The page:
Thursday, 19 March 2009

More of the bonuses debacle

Hey Maisaloon,

The bonuses debacle has certainly been a focus of media attention for a while and has attracted a lot of criticism. Now, I have full sympathy for anyone who’s lost their job but you do still feel a small twinge of resentment when you’ve had dozens of the following types of conversations with bankers and city workers:

You: oh no, I’m so sorry to hear you’ve lost your job – how are you doing?

Joe highflyingbankerdude: Yeah I know it’s terrible. I don’t know what I’m going to do – everything seems to have just fallen apart..... I’m.... Just at a loss for words I guess... (trails off)

You (with genuine sympathy): Well please do let me know if there’s anything I can do to help. Do you have any plans for the immediate future?

Joe highflyingbankerdude (still in the same dazed tone): Well, I’ve been thinking I’ll travel around the world for six months on my redundancy package and then I guess just apply for a Master’s and take it from there.


So yeah, not much sympathy on the bonus front from me. As far as I’m concerned, the real victims of this recession aren’t the bankers or city workers. It’s not the educated young who are more than capable of handling a couple years of hard work, low wage temp jobs and uncertainty when our lives and careers still span ahead of us.

It is the people from the poorer backgrounds who will continue to get the short end of the stick. It is the people in the blue collar jobs for whom life is already a struggle going from paycheck to paycheck.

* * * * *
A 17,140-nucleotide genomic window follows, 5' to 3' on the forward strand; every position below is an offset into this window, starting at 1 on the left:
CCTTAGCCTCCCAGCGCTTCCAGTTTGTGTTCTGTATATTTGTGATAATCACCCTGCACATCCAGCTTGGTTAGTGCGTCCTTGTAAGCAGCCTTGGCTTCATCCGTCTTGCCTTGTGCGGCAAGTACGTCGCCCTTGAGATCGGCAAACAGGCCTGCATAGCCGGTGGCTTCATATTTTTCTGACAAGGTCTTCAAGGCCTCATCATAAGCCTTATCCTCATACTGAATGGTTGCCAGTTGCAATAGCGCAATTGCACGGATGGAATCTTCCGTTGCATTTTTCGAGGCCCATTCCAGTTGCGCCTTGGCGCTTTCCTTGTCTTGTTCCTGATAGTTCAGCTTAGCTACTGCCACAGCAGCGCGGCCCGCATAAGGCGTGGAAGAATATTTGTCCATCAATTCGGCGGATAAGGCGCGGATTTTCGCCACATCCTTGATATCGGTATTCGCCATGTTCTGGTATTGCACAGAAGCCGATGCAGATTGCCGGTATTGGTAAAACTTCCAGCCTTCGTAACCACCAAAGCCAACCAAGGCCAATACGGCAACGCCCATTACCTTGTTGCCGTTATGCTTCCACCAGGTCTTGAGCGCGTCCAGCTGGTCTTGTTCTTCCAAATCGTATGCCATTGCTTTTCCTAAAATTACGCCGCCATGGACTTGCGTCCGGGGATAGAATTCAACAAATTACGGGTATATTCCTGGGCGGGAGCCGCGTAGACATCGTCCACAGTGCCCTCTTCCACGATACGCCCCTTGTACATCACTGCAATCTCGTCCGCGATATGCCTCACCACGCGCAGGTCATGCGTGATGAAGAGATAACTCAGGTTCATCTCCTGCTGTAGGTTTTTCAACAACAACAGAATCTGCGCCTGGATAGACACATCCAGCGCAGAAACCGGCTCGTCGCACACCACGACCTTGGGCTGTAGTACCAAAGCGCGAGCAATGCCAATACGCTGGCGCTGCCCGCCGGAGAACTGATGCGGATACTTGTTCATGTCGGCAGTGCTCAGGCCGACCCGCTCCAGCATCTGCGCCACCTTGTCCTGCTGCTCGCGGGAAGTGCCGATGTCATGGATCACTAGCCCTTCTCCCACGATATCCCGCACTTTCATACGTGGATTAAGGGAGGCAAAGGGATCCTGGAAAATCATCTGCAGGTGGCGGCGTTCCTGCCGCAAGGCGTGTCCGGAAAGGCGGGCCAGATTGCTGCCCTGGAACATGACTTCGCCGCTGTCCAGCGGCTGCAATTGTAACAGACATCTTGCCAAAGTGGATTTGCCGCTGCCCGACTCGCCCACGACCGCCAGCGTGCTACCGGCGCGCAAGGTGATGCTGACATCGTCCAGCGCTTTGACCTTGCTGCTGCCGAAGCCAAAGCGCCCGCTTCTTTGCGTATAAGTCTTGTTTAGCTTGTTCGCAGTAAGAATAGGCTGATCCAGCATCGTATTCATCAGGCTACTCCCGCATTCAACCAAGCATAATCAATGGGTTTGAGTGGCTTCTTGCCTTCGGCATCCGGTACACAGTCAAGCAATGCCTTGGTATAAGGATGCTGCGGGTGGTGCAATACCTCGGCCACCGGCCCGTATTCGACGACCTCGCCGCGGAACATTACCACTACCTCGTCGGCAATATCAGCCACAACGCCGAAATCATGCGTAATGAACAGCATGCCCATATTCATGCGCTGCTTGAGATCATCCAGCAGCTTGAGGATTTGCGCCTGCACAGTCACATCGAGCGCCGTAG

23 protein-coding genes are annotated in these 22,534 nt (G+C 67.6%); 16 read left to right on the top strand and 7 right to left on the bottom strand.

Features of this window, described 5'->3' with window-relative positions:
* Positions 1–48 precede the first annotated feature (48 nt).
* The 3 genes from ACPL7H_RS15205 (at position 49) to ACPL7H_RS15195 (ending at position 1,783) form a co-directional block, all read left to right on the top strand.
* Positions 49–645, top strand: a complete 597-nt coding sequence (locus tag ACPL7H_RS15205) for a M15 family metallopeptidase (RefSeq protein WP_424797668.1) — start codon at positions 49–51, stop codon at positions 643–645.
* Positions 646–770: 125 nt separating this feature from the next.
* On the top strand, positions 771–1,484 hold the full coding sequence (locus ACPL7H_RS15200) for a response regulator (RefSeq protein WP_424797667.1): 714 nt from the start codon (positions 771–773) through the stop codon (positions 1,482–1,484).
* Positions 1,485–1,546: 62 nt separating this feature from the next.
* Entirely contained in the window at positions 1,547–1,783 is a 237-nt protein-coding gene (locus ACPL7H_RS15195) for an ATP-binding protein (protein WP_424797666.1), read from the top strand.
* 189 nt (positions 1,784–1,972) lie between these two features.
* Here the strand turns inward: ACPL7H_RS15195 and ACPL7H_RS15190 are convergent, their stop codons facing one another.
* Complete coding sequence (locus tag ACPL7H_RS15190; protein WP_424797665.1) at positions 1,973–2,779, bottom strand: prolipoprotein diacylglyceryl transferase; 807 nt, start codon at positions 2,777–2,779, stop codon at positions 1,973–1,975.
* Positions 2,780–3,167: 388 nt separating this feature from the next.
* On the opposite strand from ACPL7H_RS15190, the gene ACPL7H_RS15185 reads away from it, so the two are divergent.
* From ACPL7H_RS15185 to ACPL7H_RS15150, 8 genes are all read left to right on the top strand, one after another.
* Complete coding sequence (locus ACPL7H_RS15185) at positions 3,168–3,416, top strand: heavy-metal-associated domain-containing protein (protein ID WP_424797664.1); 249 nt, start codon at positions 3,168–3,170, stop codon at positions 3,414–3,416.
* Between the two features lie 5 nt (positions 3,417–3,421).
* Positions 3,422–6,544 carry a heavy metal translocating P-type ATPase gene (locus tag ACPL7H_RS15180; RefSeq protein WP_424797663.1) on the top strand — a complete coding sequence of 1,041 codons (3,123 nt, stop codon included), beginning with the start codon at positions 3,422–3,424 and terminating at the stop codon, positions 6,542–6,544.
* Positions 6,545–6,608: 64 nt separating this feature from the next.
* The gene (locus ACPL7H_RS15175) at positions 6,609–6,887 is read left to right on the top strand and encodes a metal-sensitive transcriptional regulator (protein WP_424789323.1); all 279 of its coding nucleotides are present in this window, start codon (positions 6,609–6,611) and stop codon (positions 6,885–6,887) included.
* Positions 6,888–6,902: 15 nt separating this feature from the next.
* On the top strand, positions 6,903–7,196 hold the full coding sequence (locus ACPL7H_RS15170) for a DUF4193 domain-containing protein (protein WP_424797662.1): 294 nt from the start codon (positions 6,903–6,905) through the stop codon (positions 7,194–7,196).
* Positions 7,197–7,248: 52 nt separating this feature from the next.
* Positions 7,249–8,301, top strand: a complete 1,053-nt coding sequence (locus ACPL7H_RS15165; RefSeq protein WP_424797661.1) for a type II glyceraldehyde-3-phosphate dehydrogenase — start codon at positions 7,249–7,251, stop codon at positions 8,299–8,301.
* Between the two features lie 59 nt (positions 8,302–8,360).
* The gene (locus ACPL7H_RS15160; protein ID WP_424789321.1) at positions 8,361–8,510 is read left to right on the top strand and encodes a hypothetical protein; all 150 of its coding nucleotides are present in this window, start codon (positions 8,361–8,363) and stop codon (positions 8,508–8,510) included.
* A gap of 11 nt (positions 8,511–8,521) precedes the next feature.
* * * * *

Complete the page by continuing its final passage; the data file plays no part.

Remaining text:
But most of all, it’s the over-sixties my heart bleeds for the most. The people who have worked diligently their whole lives, putting aside a little bit of money each month, believing in a system that told them if they did what was asked of them they would one day be rewarded. These same people who are tired, who have put children through school and have faced the hardships of life head on and are now ready for a rest.

These same people who suddenly woke up one morning to find their pensions were worth nothing. The value of their lives had fallen to zero overnight – the blood, sweat and tears they had shed over a lifetime meant nothing and they now have to start over from scratch because nobody has demanded that their rights be recognized. There are no calls in the media for these people to be compensated or supported.

In fact, the European Courts of Justice recently ruled that companies can force their employees to retire at 65 so those who had planned to keep working have now had another door slammed shut in their face. Older workers and women have been disproportionately affected by this recession and this move is a blow to anti discrimination laws and to all those who were hoping their fall would eventually be broken by state support. The same state they have been paying taxes to all this time.

I don’t think it’s about where in the world this is happening – I think it’s about the system. It’s no coincidence that the Scandinavian states that practice social democracy have been hit much less hard by this. I think we need to rethink the culture of business that we operate in and take a good, hard look at the characteristics it brings out in ourselves.

1 comment:

  1. very true - and no sympathies for the "highflyingbankerdudes" ..